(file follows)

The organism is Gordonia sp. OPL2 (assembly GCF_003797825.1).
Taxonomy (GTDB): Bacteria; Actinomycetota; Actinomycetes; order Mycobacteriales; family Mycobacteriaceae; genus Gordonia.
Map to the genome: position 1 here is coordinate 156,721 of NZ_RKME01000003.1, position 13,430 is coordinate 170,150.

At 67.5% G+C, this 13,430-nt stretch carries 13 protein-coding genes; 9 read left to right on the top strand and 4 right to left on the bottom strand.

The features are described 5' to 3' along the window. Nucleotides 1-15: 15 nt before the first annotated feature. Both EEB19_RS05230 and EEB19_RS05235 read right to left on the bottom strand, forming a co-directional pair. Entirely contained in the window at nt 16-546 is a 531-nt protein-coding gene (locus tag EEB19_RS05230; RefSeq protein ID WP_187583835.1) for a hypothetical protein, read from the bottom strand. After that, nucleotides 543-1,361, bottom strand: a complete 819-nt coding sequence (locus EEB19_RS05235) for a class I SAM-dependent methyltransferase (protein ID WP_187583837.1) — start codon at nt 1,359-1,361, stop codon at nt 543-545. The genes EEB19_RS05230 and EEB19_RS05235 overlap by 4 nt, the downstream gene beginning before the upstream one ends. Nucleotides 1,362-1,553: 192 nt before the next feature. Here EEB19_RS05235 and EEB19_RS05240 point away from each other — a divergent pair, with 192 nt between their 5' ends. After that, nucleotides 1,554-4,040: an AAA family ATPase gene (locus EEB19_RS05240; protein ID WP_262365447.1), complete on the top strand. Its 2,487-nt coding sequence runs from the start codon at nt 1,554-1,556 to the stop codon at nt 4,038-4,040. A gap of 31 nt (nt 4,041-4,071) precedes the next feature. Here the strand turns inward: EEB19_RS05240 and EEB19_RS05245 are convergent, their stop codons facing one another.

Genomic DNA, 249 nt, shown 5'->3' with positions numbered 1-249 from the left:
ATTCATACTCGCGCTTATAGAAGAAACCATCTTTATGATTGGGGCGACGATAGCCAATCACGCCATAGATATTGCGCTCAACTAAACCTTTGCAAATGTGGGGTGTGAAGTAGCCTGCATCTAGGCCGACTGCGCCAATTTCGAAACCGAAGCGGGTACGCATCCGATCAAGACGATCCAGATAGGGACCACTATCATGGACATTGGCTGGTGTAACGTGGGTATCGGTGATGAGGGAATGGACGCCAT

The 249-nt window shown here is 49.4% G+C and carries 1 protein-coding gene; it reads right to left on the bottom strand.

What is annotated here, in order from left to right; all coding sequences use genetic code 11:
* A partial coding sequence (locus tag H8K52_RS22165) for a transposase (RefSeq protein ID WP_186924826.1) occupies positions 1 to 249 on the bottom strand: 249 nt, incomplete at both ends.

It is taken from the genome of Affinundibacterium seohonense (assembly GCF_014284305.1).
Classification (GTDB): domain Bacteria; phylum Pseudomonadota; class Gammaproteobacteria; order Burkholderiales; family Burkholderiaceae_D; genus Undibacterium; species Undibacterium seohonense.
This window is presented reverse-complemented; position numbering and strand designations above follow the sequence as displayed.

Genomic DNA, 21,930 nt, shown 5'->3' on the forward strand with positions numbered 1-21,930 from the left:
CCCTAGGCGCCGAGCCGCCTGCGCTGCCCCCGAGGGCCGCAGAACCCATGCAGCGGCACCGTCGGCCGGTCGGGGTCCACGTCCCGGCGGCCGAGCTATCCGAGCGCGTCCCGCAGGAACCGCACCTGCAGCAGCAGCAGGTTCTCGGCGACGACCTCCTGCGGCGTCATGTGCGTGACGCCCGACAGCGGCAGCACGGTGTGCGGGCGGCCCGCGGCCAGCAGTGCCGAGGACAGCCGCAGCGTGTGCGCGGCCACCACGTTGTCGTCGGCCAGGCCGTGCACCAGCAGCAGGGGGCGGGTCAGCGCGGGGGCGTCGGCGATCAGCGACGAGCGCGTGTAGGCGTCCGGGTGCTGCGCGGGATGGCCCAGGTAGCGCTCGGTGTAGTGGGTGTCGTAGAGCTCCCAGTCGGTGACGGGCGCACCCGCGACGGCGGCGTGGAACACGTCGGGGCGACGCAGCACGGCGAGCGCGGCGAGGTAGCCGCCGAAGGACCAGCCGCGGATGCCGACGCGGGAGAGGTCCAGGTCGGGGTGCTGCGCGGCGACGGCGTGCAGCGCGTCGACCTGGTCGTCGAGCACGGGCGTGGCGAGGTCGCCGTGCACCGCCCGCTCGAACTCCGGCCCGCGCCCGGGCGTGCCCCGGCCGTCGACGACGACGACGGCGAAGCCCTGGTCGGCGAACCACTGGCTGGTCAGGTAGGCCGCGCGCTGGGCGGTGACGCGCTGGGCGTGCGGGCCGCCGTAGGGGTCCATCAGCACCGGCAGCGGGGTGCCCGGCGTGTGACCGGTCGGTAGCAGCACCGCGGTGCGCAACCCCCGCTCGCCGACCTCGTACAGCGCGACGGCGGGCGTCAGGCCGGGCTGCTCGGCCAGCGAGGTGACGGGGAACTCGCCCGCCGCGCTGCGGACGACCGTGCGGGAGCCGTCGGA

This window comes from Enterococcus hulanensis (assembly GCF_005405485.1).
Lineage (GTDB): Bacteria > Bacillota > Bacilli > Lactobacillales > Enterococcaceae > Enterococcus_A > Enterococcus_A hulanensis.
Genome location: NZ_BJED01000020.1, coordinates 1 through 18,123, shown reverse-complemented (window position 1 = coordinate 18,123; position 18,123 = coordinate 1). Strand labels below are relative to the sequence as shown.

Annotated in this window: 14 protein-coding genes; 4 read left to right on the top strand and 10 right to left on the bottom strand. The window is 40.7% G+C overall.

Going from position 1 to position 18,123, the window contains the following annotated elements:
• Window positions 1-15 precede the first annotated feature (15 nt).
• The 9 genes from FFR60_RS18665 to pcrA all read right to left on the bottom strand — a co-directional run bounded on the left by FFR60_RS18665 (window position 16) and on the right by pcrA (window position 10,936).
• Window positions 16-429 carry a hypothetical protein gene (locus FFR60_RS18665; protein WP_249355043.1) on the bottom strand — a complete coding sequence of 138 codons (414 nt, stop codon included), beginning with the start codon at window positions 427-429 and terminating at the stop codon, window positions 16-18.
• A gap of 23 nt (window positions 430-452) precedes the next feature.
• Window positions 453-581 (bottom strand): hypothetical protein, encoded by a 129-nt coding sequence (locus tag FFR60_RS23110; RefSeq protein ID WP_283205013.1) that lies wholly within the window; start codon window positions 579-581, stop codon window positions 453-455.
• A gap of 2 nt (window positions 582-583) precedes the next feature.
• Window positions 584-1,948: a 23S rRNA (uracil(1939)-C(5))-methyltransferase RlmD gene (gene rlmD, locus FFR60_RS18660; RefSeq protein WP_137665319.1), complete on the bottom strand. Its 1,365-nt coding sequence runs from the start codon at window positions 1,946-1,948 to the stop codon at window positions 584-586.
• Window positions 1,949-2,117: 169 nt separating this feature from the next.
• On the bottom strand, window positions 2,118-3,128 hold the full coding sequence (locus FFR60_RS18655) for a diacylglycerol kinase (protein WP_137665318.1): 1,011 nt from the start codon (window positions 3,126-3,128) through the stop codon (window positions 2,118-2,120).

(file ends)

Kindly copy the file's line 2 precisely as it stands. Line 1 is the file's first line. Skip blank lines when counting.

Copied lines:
Taxonomy (GTDB): Bacteria; Actinomycetota; Actinomycetes; order Mycobacteriales; family Mycobacteriaceae; genus Gordonia.